Modern Language Notes, March, 1984, Douglas K. Benson,"Memory, Tradition, and the Reader in the Poetry of Francisco Brines," pp. 308-326.
Papeles de Son Armadans, Luis Antonio de Villena, "Sobre Insistencias en Luzbel y la poesía de Francisco Brines," pp. 213-222.
Perspectives on Contemporary Literature, 1985, Margaret H. Persin, "Sexual Politics: The Image of Self and Other in Three Poems by Francisco Brines," pp. 87-92.
Revista Canadiense de Estudios Hispanicos, autumn, 1987, Judith Nantell, "Modos de ser en Insistencias en Luzbel de Francisco Brines," pp. 33-55; fall, 1990, Douglas K. Benson, "El amor contra la nada: Pedro Salinas, Francisco Brines y la tradición clasica española," pp. 1-18.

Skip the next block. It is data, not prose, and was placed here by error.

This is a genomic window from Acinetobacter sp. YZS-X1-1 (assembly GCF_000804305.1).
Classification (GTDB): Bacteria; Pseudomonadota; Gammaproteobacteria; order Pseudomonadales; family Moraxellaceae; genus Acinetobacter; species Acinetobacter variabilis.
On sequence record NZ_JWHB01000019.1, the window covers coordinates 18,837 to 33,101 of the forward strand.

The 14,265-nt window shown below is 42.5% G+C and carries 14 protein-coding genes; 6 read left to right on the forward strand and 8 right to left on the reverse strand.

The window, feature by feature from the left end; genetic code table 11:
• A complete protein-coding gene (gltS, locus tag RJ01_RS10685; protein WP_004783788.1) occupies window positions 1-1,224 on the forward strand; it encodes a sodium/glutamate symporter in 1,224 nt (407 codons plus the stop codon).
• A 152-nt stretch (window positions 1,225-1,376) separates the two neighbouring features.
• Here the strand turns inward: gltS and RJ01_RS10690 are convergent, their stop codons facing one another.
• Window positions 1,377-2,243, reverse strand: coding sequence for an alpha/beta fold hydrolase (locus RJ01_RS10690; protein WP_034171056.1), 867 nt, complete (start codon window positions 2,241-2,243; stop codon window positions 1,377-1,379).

Romance Languages Annual,1989, Maria Cooks, "Francisco Brines and the Rebirth of Conceit in Spanish Contemporary Poetry," pp. 413-416.
Studies in Twentieth-Century Literature, summer, 1989, Judith Nantell, "Retracing the Text: Francisco Brines' Poemas excluidos," pp. 195-214; summer, 1990, W. Michael Mudrovic, "Ekphrasis, Intertextuality, and the Reader in Poems by Francisco Brines and Claudio Rodriguez," pp. 279-300; winter, 1992, Judith Nantell, "The Quest(ioning) of Epistemological Ground: The Spanish Generation of 1956," pp. 43-64.
World Literature Today, winter, 1986, Santiago Daydi-Tolson, review ofSelección propia, p. 78; winter, 1988, Catherine G. Bellver, review of Antología Poética, p. 99.
NNDB,http://www.nndb.com/(June 12, 2006), biographical information on author.